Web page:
There’s no punch-line to this post. No agenda or solution or suggestion. I’m just observing that this is the way things are and it’s entirely reasonable that things are this way.


5 Comments

  1. jdhomie says:

    I completely agree, Seumas. I thought Koine would be a tough adjustment, but after Plato, anything in prose feels easy. I’m hoping to squeeze in a course or two in Classical Greek in my MA if possible just because I prefer the challenge of complex language.

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  2. Alex Poulos says:

    I’d echo your observations, and expand them. I’m in a Classics program at a Catholic school, so we naturally have plenty of people outside our own dept interested in our classes. Philosophers, New Testament scholars, Medieval historians, etc. all take classes with us in Greek & Latin. I’ve found that usually only the people in our program develop anything like mastery in Greek or Latin. There are always exceptions, but the languages are so demanding that trying to do, e.g. Greek or Latin plus a full load of theology/history/philosophy courses just doesn’t usually result in mastery. Better pedagogy would help, but really it comes down to time. You’ve done rough estimates several times, as I recall, of the amount of time one would need in a seminary curriculum to develop decent proficiency in an ancient language. All of that applies just as readily to other programs that require Greek or Latin, but aren’t philology per se (philosophy, history, etc.).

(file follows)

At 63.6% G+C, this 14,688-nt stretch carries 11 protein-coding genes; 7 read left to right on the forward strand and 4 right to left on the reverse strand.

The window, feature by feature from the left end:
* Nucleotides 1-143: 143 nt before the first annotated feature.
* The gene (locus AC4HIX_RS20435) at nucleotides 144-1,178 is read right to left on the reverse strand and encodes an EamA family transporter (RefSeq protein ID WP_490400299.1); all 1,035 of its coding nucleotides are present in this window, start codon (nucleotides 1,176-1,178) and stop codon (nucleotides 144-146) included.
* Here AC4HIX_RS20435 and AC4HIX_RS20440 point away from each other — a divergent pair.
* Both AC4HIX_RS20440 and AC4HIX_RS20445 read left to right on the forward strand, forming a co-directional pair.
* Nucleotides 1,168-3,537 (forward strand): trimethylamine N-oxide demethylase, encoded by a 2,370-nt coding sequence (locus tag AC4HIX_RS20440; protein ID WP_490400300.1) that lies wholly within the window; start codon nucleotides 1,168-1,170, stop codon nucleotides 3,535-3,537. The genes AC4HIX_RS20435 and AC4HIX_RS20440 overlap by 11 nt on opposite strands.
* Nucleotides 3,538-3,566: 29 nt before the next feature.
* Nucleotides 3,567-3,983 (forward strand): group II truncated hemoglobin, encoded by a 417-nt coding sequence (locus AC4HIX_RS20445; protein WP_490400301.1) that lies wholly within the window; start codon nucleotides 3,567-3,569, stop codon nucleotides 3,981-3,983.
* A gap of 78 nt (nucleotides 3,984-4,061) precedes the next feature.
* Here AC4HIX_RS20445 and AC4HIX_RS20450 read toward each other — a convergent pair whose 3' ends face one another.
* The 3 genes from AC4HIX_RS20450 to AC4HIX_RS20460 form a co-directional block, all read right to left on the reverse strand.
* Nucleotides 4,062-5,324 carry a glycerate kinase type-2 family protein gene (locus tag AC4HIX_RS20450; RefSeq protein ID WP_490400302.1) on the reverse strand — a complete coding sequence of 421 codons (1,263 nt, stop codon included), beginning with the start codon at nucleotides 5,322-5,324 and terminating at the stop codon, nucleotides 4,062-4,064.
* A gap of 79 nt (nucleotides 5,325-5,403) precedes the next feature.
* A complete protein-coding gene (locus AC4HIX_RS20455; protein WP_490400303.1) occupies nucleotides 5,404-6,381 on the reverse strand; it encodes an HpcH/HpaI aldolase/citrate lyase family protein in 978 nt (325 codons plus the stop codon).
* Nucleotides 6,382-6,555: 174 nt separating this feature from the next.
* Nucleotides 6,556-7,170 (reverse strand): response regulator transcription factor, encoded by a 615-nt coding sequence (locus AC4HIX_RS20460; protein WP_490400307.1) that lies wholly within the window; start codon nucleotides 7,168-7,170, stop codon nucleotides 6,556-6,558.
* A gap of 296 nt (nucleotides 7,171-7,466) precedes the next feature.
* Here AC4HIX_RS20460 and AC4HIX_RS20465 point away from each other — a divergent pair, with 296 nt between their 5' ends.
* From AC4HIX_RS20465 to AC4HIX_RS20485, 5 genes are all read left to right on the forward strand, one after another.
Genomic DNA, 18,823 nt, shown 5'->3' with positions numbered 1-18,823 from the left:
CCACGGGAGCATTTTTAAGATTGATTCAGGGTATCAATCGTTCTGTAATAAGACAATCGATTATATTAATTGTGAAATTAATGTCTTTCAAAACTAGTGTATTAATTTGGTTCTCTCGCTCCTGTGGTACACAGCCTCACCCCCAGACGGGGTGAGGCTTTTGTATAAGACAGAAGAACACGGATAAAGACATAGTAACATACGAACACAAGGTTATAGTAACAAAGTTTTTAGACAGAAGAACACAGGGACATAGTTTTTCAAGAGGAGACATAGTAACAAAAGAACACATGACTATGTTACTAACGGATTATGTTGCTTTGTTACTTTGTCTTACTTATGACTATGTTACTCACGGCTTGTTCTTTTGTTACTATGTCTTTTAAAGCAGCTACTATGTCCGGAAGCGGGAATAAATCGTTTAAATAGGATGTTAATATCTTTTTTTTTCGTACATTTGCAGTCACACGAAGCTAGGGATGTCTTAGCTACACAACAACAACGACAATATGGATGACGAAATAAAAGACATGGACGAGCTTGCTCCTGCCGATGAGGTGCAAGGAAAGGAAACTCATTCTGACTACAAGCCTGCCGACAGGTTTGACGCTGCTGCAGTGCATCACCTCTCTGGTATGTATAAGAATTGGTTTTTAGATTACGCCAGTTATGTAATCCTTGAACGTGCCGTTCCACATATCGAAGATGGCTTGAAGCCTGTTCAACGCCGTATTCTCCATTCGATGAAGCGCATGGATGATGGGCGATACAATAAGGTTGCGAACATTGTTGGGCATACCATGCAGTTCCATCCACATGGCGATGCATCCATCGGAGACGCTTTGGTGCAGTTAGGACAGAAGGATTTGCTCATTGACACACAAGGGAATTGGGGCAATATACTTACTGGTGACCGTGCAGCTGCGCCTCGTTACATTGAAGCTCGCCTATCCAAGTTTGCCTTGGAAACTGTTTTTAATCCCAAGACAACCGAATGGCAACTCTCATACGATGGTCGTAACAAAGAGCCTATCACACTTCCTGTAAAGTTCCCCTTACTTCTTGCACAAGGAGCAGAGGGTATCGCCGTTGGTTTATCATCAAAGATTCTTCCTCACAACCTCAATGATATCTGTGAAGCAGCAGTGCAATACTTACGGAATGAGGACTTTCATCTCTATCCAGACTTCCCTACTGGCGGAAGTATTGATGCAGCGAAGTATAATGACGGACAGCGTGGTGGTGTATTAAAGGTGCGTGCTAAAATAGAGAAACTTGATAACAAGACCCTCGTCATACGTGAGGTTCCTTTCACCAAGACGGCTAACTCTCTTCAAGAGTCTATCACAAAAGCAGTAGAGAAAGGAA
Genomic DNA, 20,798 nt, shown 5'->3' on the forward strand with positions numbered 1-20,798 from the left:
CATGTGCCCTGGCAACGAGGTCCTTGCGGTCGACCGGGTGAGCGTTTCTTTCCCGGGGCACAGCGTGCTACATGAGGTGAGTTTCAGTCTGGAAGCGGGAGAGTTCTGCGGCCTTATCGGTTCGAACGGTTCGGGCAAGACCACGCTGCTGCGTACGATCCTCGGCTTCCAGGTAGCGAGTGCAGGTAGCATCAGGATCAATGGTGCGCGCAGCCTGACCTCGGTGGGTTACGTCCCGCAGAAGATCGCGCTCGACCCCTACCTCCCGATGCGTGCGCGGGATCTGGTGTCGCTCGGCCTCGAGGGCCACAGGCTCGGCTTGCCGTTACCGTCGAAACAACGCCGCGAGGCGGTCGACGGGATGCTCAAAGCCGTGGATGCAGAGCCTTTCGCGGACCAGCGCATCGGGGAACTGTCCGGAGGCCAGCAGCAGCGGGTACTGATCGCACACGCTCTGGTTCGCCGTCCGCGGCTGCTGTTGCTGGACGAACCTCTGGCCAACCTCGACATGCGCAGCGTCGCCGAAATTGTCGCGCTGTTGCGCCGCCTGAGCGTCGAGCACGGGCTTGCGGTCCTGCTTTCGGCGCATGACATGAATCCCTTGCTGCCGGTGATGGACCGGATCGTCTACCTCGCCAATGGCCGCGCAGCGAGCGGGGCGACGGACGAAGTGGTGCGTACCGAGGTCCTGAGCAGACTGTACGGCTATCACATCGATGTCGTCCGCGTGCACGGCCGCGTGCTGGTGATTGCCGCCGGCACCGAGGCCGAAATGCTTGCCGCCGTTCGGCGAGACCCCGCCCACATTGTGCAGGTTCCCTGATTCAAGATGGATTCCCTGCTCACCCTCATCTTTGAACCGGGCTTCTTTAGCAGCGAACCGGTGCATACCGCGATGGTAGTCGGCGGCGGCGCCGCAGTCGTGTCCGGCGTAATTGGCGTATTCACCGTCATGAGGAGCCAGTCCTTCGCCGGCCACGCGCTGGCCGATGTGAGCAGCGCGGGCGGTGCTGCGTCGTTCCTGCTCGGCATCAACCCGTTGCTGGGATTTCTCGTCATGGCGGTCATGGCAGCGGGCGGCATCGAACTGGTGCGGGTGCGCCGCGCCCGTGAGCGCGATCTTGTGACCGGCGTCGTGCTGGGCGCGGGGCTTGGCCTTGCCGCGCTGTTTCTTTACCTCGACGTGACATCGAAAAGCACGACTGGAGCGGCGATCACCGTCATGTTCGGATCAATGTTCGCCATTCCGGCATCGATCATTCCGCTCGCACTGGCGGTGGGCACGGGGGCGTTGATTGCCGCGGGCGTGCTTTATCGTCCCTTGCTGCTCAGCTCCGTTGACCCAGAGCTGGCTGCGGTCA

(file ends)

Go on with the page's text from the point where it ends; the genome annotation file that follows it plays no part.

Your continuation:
There’s a similar problem in how most graduate programs approach modern languages. The standard approach is to take a 1 semester “German/French/Italian for Reading Knowledge.” You learn a lot of grammar, but almost no one emerges with the ability to actually read something. I really don’t know what the solution is. My program requires reading knowledge of French and German in addition to Greek and Latin, which is standard fare. Folks in Medieval History or Philosophy will need at the least Latin plus French and/or German. Requiring reading knowledge of even two foreign languages is quite demanding. Even for gifted students (and graduate students are!) language learning requires time!

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    • There is never enough time for graduate students to develop real competency in their research languages: I mean the French, German, etc.. Most, I imagine, cram and past their comps and then do not that much more with the language later on.